"I think the roots of the family tree really start at MTM with Bruce Paltrow, Steve Bochco and Grant Tinker – the generation before the [David] Milch-Fontana generation," Fontana says. "Grant started a company where the 'talent' was the writer. … It was a writer's studio." (The MTM refers to actress Mary Tyler Moore, who at the time was married to Tinker.)

Fontana says it was Paltrow, a film and TV producer (and the father of actress Gwyneth Paltrow), who mentored him.

"Paltrow was so about not just training people how to be great television writers and producers, but also insisting that we always try to take a step beyond the obvious choice," Fontana says. "He pushed all of us to always go further than we thought we had the talent to do. That was the gift that he gave me — that empowerment and encouragement."

Fontana remembers asking Paltrow shortly before his death in 2002 how he could repay him.

"And he said, 'You can't. All you can do is pass it on.' And that has been my mantra." Fontana says there is joy in seeing where writers like Simon and Bromell have taken what they learned working with him.

"If everybody did a version of a show that they did with me, then I would have failed," he says. "But there's a joy in seeing Simon jump off a cliff with 'The Corner' and 'Treme' and 'The Wire,' where he said, 'I'm not going to do another version of "Homicide." [Expletive] that. I'm going to take it into whole other realm.' I love when I see Henry doing 'Homeland' and David doing 'The Wire.' It's thrilling to see."

The tree, of course, has other branches. The system that starts with Bochco, the creator of such dramas as "Hill Street Blues," "L.A. Law" and "NYPD Blue," includes writers and producers like David Milch, David E. Kelley and Meredith Stiehm. Stiehm, like Bromell, is now an executive producer and writer on "Homeland."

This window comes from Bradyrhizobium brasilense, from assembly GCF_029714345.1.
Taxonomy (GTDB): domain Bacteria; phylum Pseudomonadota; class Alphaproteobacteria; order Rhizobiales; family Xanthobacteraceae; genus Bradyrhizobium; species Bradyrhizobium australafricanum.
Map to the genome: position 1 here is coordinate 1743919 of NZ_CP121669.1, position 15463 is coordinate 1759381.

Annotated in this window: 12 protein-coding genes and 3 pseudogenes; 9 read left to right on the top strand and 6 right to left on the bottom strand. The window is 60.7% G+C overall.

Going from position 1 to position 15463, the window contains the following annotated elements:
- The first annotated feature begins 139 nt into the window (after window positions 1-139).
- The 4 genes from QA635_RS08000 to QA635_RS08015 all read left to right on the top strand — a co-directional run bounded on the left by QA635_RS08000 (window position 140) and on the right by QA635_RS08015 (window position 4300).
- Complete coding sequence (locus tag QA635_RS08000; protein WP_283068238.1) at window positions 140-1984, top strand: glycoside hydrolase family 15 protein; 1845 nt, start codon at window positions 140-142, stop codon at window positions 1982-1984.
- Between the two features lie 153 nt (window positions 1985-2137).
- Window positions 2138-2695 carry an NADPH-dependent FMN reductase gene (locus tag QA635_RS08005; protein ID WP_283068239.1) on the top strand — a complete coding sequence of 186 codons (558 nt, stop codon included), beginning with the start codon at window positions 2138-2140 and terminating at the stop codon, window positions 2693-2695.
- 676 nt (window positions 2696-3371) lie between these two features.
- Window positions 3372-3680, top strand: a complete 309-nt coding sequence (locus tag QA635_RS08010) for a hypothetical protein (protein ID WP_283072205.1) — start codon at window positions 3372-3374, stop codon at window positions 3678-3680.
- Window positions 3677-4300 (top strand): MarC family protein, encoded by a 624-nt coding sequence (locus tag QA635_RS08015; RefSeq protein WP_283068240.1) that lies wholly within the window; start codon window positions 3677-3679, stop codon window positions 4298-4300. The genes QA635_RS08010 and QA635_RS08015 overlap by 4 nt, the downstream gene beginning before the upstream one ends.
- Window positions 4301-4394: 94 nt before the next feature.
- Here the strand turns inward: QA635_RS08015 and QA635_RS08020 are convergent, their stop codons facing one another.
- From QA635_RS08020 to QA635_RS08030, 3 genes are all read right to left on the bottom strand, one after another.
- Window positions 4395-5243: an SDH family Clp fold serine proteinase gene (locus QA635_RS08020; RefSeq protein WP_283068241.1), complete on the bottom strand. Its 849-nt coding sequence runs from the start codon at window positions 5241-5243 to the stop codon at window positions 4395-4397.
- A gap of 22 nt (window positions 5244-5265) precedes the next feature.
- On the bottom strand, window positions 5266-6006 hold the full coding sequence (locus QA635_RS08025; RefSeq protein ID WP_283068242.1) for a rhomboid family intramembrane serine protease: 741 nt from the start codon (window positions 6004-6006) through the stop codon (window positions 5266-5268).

But the Fontana line, besides running through Baltimore,  offers such a rich and true snapshot of the history of quality drama on television, with so many intertwining histories — like that of playwright Eric Overmyer, who worked on "Northern Exposure," "Homicide," "The Wire" and co-created "Treme" with Simon.

After "Homicide," Fontana created the landmark prison drama "Oz" for HBO in 1997. While some cultural historians credit "The Sopranos" with forging the path to cable that would allow dramatic storytelling to truly blossom in terms of subject matter, themes and complexity, "Oz" was first the first one through the door. "The Sopranos" debuted in 1999.


"Whenever people say, 'Oh, HBO originated all this great drama — that's where it all started,' I say, 'You're crazy,'" says Robert J. Thompson, author of the "Television's Second Golden Age," a 1996 book that was the first to identify MTM as the incubator, if not the birthplace, of a new kind of literary drama for television.


"When MTM and NBC were teaching us how to do serious, novelistic, literary, sophisticated television with shows like 'Hill Street Blues' and 'St. Elsewhere,' what was HBO giving us? 'First and 10' starring Delta Burke and O.J. Simpson. You know that had to be good," he says sarcastically.

Thompson, who charted the lower branches of The Family Tree before most critics even knew there was one, says the move to cable started with the HBO series "Oz" and "Tanner '88," a brilliant, 11-episode political mockumentary written by Garry Trudeau and directed by Robert Altman.

"It wasn't until 'Tanner '88' and 'Oz' that they finally began to think at HBO, 'We can take the model that MTM and NBC started in the early 1980s and we can trump it, because we have a completely different business model,'" says Thompson. "And that's when they started tapping people from that MTM world: Tom Fontana, David Chase, Henry Bromell and on and on and on, right up to today with your 'Mad Men' on AMC and your 'Homeland' on Showtime."

Whether or not you think "Homeland," which swept the best-drama Emmys for its first season, really is the best drama on television, Thompson says serious and thoughtful pop culture fans will be debating that issue this week and next with a passion they won't likely have for any feature film, novel or play this year.

"Television is now the most significant storytelling medium in the country. I think it's trumped the novel. I think it's trumped poetry, which didn't take much. And I think it's better than the movies," Thompson says.

"It used to be, a guy got his first job in television and couldn't wait to get out of TV and get to the movies. But today, that mode has totally been changed. If I'm a young person and I've got a job directing a feature film and somebody says, 'What do you really want to do?' I'd say, 'Well, feature film directing is fine for now, but what I really want to do is create a series for Showtime or HBO. That's one way The Family Tree has changed popular culture."